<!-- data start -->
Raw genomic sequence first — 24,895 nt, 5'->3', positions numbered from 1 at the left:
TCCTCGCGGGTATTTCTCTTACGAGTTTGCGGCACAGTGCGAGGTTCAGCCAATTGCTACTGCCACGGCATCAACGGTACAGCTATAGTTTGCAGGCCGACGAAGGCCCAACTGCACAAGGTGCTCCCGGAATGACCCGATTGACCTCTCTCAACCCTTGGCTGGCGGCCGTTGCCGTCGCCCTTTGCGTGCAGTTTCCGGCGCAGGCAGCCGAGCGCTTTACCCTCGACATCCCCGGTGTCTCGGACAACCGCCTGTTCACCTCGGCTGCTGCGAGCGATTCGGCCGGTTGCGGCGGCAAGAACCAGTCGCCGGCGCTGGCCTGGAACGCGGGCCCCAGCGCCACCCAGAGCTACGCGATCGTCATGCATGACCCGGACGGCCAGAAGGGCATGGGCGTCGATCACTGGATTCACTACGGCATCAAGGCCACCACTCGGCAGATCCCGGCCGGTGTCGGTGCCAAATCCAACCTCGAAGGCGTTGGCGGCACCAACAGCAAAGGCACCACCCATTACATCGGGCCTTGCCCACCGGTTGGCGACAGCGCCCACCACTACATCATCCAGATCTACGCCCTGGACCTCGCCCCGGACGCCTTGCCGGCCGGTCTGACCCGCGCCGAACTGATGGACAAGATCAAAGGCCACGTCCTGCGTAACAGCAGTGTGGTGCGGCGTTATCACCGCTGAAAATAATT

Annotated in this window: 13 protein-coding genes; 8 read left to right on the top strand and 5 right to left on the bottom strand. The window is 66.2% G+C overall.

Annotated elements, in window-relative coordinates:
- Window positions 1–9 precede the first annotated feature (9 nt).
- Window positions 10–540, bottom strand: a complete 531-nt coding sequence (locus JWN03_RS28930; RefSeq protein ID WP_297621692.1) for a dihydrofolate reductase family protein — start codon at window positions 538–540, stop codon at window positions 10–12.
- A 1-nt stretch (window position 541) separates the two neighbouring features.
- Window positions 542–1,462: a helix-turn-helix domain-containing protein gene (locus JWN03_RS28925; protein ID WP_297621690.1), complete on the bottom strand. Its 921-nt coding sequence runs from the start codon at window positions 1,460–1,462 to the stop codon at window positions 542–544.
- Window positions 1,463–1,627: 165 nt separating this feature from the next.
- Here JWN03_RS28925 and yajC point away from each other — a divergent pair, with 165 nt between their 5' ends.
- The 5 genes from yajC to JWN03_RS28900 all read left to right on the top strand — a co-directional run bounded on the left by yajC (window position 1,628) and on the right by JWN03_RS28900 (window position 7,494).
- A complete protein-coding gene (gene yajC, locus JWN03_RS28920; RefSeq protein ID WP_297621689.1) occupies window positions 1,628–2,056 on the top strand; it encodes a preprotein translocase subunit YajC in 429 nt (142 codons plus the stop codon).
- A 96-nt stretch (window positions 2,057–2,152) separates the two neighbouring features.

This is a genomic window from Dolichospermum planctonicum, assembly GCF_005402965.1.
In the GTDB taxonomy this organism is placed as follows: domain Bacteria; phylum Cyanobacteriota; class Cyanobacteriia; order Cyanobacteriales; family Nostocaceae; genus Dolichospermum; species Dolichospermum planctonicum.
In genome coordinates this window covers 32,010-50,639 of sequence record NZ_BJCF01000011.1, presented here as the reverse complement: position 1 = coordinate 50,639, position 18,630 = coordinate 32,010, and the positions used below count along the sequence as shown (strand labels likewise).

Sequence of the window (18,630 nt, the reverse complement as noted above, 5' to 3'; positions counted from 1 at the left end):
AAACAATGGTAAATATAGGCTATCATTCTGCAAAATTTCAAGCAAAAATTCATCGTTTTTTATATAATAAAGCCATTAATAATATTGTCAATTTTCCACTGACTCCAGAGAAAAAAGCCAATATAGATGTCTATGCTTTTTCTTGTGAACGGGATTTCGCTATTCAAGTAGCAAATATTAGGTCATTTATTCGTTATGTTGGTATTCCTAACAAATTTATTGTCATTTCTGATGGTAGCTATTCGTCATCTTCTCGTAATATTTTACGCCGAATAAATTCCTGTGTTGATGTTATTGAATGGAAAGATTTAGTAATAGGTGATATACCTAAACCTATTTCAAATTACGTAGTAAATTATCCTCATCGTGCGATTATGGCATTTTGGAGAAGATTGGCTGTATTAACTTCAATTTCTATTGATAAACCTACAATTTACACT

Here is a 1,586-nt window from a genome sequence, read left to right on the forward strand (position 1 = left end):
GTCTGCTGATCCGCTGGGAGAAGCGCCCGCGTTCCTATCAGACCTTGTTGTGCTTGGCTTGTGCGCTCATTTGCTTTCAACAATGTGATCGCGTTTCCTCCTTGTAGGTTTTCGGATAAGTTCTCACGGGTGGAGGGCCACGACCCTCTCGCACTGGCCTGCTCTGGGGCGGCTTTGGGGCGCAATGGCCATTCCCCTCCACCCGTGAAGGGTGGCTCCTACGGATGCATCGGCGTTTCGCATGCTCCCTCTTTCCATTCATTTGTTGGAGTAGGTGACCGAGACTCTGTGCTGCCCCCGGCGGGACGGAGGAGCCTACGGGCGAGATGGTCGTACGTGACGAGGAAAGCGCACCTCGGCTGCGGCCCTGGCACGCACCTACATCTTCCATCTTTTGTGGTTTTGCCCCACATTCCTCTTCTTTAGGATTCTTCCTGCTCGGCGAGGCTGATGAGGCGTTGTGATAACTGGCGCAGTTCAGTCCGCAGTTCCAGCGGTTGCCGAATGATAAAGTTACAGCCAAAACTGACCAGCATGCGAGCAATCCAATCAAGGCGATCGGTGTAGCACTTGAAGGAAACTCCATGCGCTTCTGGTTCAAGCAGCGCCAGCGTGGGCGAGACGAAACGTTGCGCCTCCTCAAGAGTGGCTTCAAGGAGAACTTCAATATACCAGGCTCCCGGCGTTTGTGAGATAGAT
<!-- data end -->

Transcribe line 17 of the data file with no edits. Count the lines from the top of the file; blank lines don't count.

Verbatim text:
Sequence of the window (18,630 nt, the reverse complement as noted above, 5' to 3'; positions counted from 1 at the left end):